It is difficult to summarize the exceedingly full plot of William Horwood’s six books, involving many named moles (there are no nonmole characters) and extending over about ten generations and some four thousand pages. Although the Duncton Wood system of tunnels and burrows remains central, a dozen or more other systems are featured, together with extreme ups and downs in mole life.
Duncton Wood, the first novel of the Duncton Chronicles, introduces the world of moles through Bracken, first met as a young mole and followed throughout his life. It tells of his love for Rebecca, a healer, and how he becomes the leader at Duncton and tries to maintain the mole religion. For this last, he is persecuted by Mandrake, Rune, and their followers. Bracken goes on long journeys to other systems, accompanied by Boswell, a scribemole. They visit Uffington, the religious center of moledom, where the Holy Mole (analogous to the pope) resides and where there is a great library of mole books. They also visit Siabod, a system in a Welsh mountain. Despite a fire and a plague, the worshipers of the Stone at Duncton keep their faith alive.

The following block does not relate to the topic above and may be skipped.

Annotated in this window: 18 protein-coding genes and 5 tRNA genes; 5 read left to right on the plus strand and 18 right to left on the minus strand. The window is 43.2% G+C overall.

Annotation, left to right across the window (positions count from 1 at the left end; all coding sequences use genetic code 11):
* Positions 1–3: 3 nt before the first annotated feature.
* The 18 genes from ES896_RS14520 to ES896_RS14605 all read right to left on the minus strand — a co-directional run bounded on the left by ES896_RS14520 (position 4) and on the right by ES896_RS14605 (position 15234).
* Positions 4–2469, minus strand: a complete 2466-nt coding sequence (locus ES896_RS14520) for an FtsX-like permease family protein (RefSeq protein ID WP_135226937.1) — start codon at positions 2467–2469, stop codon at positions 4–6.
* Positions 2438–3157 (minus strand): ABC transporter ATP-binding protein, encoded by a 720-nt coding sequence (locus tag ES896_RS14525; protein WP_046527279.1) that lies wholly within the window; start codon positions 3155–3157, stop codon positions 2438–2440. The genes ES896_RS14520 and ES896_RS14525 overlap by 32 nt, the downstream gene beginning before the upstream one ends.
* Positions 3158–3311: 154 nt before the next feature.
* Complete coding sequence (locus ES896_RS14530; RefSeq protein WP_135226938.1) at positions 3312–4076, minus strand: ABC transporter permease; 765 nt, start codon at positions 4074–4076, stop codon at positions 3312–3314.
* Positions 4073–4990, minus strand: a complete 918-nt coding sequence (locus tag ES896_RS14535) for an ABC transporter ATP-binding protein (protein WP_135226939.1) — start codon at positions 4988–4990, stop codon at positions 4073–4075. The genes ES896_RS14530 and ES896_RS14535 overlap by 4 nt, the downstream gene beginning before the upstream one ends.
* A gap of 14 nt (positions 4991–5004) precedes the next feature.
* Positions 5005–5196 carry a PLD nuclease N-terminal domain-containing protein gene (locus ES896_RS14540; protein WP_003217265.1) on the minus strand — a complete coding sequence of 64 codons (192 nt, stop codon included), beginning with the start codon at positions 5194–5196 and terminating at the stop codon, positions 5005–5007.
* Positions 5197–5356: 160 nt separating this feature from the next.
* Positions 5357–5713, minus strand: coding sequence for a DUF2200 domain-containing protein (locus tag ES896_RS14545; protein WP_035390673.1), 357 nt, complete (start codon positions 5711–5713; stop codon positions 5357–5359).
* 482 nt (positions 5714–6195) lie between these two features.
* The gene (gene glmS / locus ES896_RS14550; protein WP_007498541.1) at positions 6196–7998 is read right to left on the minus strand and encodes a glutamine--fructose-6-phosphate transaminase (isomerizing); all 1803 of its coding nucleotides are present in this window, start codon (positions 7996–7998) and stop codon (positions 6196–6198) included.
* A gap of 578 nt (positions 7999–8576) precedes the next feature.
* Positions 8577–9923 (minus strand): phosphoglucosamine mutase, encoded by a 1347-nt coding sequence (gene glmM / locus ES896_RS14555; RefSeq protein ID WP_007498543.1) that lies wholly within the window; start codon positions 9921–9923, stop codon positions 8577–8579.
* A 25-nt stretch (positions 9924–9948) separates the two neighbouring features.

Duncton Quest is the story of Tryfan, Bracken and Rebecca’s son, who accompanies Boswell (now elderly and revered) to Uffington, which is almost deserted. There, Boswell appoints Tryfan as a scribemole, instructing him to write down the history and philosophy of moledom during the coming period of religious persecution. This Tryfan does, despite terrible hardships.
As leader at Duncton, he evacuates the system (though with terrible losses when a tunnel under the river floods) in response to an attack...
(The entire section is 684 words.)